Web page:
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Cooking with Graham Kerr: 3 Recipes

Herbs are the heart of this celebrity chef's approach to flavor.
By Kathleen Halloran
October/November 1995

Graham Kerr


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Graham Kerr Recipes:

In re-creating classic regional dishes in our own kitchens, we start, not by looking for an egg laid by a chicken in Thailand, but rather for the herbs that characterize that country’s cooking.

• Spicy Thai Ground Chicken
• Simple Cassoulet
• Ligurian Focaccia 

Graham Kerr recently went around the world looking for herbs. After a four-month cruise with his wife on the Queen Elizabeth II, talking to chefs and sampling food in every port, he came home brimming over with the exhilaration of experiencing firsthand how herbs and spices define regional culinary traditions across the globe.

Kerr is a professional chef whose enthusiasm and high-energy style are known to millions through television and books. He first claimed fame as “The Galloping Gourmet”, the outrageous and charming host of a popular cooking show of the same name that was produced from 1969 through 1971. Since about 1972, his cooking style has changed dramatically. When his wife and childhood sweetheart, Treena, had a heart attack in 1986 followed by a stroke in 1987, the Kerrs reexamined their lives, gave up rich food, and simplified their daily schedules to minimize stress. Graham Kerr embraced a very different approach toward cooking, and healthy eating became his battle cry. Today, even with the clever patter that he dishes out at a gallop with every meal, his guests and fans are not likely to be distracted from one essential fact: he cares deeply about serving food that promotes health.

The Kerrs know that the biggest challenge for those who are trying to cut fat, pay attention to nutritional values, and eat the way they know they should is that meals can take on a sameness. Boredom dulls the edge of motivation. Fat grams carry flavor, and cutting the fat can result in a bland imitation of the foods most people grew up with. That’s where herbs and spices step in to fill the flavor gap.

“My kind of cooking cannot be pursued without the use of herbs,” said Kerr, who pronounces the “h” in “herb” because he’s British and doesn’t want to be accused of the Cockney trait of dropping consonants. “As we shrink the meat and protein and fill up our plates with vegetables, we ask more from herbs than ever before. We have to rely more on the flavors we get from herbs and spices.”

Ethnic cuisines are replete with ideas for flavor combinations that can rejuvenate a jaded palate. Everywhere he went, Kerr found regional cooks teaming the herbs and spices that grow in their area with other fresh ingredients from local gardens or marketplaces in traditional combinations that their families have used for generations. “Fresh herbs in season, and dried out of season, make up the most readily identifiable signature of what I call the food of the people. In the past, we might have referred to it as peasant cooking, but that would be politically incorrect,” he said with a hearty laugh.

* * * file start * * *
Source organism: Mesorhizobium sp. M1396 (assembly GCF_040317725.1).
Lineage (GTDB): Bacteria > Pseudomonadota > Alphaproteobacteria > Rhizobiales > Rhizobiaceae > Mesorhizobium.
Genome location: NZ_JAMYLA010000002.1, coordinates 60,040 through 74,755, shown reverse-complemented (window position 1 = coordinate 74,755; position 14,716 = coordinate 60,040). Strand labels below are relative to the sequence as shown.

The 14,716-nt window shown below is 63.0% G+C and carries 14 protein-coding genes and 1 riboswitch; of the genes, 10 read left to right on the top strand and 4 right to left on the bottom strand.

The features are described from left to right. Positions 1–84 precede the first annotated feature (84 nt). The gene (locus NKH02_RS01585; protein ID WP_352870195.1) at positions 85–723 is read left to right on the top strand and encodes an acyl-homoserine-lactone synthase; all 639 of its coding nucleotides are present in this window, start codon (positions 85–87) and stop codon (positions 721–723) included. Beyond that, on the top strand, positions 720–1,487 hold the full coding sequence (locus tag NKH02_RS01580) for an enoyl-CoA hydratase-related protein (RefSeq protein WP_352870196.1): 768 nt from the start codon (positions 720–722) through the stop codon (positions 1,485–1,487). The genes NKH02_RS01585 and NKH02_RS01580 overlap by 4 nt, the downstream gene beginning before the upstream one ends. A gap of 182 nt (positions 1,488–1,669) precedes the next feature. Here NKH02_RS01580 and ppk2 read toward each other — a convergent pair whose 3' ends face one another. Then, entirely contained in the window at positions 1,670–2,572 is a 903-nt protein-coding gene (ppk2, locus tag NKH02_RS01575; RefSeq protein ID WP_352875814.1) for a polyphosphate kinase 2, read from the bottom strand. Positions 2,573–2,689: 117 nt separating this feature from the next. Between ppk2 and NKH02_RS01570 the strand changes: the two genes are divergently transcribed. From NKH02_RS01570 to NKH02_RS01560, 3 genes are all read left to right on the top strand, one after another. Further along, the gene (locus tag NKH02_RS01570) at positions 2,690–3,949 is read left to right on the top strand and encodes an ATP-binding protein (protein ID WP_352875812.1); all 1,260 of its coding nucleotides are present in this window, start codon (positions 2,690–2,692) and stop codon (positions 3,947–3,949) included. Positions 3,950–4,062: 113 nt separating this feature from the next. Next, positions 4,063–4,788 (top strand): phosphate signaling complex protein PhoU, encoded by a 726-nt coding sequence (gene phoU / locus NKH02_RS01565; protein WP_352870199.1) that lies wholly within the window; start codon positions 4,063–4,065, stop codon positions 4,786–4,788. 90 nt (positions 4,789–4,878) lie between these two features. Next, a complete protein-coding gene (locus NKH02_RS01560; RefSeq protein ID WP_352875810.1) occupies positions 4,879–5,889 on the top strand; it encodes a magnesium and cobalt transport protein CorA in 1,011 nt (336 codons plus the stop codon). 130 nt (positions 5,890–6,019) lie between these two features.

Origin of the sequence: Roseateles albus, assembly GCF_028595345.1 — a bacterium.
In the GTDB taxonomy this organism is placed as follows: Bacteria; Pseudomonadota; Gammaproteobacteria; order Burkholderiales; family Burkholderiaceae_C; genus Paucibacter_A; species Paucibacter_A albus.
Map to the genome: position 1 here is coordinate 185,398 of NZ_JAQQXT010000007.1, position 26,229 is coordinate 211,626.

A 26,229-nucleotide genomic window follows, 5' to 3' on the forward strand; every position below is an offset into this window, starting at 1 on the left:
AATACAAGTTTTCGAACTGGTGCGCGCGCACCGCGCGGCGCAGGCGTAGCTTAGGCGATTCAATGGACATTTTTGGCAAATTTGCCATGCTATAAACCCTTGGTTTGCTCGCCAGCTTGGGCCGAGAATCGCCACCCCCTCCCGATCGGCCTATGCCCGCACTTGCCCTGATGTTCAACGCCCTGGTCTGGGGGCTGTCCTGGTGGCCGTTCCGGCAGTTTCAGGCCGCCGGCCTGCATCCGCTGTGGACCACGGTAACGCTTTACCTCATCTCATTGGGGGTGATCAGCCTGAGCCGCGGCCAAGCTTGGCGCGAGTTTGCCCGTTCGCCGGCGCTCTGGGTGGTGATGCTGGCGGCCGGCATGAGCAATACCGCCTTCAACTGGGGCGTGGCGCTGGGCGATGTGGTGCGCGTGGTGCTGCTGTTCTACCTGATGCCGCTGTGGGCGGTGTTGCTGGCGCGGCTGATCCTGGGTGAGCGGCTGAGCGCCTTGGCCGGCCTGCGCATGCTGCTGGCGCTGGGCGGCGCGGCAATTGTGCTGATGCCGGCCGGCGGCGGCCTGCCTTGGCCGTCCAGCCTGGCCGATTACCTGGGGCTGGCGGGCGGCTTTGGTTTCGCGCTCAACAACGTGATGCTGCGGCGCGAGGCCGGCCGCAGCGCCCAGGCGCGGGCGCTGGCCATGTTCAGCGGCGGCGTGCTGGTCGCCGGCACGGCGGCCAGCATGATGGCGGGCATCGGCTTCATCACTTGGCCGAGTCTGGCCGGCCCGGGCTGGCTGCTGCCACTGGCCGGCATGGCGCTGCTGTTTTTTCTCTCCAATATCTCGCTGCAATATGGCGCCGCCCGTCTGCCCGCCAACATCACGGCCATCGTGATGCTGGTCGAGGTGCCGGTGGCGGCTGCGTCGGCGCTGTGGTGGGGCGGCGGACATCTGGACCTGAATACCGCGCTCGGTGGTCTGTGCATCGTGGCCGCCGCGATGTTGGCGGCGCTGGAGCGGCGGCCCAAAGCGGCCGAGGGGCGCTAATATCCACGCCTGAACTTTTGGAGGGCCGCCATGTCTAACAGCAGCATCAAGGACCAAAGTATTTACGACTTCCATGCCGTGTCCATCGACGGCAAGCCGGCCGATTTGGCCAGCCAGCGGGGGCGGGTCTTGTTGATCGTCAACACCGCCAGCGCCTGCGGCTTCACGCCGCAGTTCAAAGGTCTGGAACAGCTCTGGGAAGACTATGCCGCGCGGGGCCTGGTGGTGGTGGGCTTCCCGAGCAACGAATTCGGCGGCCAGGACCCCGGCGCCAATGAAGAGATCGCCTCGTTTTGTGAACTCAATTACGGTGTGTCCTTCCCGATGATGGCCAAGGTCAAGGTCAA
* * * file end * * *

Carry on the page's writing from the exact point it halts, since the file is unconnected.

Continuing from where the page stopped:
In Provence, thymes, marjorams, and other herbs perfume both the air and the food of that region in the south of France. The rich agricultural area of Liguria in northern Italy produces sages, basils, and oreganos and a half-dozen other herbs and spices, which flavor many classic dishes. Similarly, star anise, chiles, and ginger are identified with both the agriculture and cuisine of Shanghai on China’s east coast. In re-creating classic regional dishes in our own kitchens, we start, not by looking for an egg laid by a chicken in Thailand, Kerr pointed out, but rather for the lemongrass, cilantro, galangal, and other herbs that characterize that country’s cooking.

Even when cooking meals with an ethnic flavor, Kerr brings recipes into line with modern healthful dietary guidelines. No longer are “fingers of fat”—the Muslim custom of honoring an important guest by measuring the depth of fat atop a dish—acceptable. Since returning from his trip, Kerr has been developing new recipes based on the culinary ideas that he sampled abroad. His exploration of low-fat, herb-filled ethnic foods has led him into a new product line: easy-to-use ground seasoning blends called Ethmixes (part of his Graham Kerr’s World Blends line, available in gourmet food shops, large department stores, and other outlets). His Ethmixes, introduced in a keynote speech in New York last July to members of the American Culinary Federation, have met with a lot of enthusiasm, according to Kerr.

“I really want to introduce people to the joy of getting more flavor from the use of herbs and spices,” he said. Even knowing Kerr’s mastery at marketing his culinary ideas, one can’t doubt his sincerity and his excitement when he talks about herbs. To know that, just sample his food. The three recipes that follow, all of which call for fresh or dried herbs, were developed by Kerr for The Herb Companion. They will transport you to faraway places.


Kathleen Halloran, editor of The Herb Companion, regularly cruises her kitchen and garden in Laporte, Colorado, looking for herbs.


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